"While we have been trying to manage for resilience of 20th century conditions, we realize now that we must prepare for transformations and attempt to ease...

Im Focus: OU astrophysicist and collaborators find supermassive black holes in quasar nearest Earth

A University of Oklahoma astrophysicist and his Chinese collaborator have found two supermassive black holes in Markarian 231, the nearest quasar to Earth, using observations from NASA's Hubble Space Telescope.

The discovery of two supermassive black holes--one larger one and a second, smaller one--are evidence of a binary black hole and suggests that supermassive...

Im Focus: What would a tsunami in the Mediterranean look like?

A team of European researchers have developed a model to simulate the impact of tsunamis generated by earthquakes and applied it to the Eastern Mediterranean. The results show how tsunami waves could hit and inundate coastal areas in southern Italy and Greece. The study is published today (27 August) in Ocean Science, an open access journal of the European Geosciences Union (EGU).

Though not as frequent as in the Pacific and Indian oceans, tsunamis also occur in the Mediterranean, mainly due to earthquakes generated when the African...

Im Focus: Self-healing landscape: landslides after earthquake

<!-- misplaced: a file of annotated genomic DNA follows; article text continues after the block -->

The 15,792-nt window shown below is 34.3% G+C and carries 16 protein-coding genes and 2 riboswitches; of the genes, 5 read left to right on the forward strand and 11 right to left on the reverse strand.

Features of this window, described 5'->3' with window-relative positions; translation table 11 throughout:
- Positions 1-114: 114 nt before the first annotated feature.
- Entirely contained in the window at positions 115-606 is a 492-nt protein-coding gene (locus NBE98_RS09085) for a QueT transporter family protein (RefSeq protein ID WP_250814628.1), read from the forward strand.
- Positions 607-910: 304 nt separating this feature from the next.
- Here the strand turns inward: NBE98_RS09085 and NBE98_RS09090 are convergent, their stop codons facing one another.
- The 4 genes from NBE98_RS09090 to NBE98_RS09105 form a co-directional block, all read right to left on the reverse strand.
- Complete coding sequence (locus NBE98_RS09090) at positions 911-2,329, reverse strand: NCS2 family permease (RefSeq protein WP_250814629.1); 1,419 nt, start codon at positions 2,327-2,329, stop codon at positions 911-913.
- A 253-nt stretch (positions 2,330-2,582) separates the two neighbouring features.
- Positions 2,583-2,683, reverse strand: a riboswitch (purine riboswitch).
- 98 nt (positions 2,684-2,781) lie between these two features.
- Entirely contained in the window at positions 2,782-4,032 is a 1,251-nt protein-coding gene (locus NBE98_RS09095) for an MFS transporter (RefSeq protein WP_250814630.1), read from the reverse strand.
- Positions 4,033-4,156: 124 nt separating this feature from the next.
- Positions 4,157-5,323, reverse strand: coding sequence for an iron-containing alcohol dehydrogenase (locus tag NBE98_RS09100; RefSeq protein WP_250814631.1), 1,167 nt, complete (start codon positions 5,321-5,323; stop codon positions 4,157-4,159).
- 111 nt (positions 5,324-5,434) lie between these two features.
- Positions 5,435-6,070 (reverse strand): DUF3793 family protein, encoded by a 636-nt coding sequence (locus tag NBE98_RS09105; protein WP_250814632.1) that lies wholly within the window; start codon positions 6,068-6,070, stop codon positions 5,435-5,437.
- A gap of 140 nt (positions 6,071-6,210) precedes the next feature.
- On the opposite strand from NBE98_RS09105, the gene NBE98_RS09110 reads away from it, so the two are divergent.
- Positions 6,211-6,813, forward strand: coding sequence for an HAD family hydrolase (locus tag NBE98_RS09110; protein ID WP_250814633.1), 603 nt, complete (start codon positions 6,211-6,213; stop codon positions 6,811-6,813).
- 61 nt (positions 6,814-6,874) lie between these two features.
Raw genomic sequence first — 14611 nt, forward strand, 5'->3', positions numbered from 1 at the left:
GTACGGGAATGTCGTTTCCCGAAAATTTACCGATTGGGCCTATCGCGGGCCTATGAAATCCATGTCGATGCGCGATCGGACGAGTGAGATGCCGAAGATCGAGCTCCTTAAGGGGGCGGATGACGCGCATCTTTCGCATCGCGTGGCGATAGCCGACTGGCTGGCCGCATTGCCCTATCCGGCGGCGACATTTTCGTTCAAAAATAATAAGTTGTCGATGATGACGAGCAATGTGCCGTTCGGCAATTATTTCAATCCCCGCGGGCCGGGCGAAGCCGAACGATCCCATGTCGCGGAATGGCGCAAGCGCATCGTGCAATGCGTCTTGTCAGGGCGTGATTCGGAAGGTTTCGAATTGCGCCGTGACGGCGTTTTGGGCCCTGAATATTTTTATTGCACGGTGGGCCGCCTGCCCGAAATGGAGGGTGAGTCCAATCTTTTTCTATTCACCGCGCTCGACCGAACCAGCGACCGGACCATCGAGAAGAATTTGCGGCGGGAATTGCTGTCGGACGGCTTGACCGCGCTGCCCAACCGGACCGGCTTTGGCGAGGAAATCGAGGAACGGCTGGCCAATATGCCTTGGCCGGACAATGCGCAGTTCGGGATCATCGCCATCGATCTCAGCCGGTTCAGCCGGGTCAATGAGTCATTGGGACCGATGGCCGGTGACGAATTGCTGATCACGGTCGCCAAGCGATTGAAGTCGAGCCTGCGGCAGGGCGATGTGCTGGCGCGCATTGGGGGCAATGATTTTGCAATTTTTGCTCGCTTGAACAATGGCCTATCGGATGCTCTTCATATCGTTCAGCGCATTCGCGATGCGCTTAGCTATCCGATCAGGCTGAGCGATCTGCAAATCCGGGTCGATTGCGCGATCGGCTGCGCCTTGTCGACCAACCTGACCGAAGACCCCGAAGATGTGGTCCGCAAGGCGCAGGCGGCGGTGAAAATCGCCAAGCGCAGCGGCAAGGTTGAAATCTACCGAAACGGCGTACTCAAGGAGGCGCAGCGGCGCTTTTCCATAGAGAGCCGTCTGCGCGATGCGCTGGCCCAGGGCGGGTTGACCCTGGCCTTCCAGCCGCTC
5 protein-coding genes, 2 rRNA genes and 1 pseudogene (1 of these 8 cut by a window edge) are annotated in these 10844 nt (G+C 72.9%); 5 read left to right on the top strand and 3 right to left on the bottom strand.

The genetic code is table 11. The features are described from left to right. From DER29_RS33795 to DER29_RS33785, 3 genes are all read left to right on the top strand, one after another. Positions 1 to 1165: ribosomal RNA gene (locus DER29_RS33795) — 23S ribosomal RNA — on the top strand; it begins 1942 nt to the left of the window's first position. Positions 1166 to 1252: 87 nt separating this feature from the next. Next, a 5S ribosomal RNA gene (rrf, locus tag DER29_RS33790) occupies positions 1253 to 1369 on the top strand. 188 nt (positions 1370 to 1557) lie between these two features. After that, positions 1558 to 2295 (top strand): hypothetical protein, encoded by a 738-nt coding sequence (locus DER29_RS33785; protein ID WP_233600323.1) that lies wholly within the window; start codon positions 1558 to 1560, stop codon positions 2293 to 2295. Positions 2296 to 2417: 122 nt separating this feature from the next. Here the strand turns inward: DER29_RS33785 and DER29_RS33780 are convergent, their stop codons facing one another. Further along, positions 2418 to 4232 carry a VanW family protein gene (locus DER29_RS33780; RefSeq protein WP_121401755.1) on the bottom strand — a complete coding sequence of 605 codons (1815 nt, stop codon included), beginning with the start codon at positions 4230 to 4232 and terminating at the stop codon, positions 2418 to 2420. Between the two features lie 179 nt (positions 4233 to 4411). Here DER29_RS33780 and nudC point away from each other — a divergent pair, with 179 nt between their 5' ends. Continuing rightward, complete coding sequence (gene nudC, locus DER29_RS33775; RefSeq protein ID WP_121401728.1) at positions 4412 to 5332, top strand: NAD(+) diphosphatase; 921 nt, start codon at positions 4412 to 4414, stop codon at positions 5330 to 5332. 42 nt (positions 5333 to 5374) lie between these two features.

In mountainous regions earthquakes often cause strong landslides, which can be exacerbated by heavy rain. However, after an initial increase, the frequency of these mass wasting events, often enormous and dangerous, declines, in fact independently of meteorological events and aftershocks.

These new findings are presented by a German-Franco-Japanese team of geoscientists in the current issue of the journal Geology, under the lead of the GFZ...

All Focus news of the innovation-report >>>

Anzeige

Anzeige

Event News

Networking conference in Heidelberg for outstanding mathematicians and computer scientists

20.08.2015 | Event News

Scientists meet in Münster for the world’s largest Chitin und Chitosan Conference

20.08.2015 | Event News

Large agribusiness management strategies

19.08.2015 | Event News

 
Latest News

Siemens sells 18 industrial gas turbines to Thailand

01.09.2015 | Press release

An engineered surface unsticks sticky water droplets

01.09.2015 | Materials Sciences

New material science research may advance tech tools

01.09.2015 | Materials Sciences

VideoLinks
B2B-VideoLinks
More VideoLinks >>>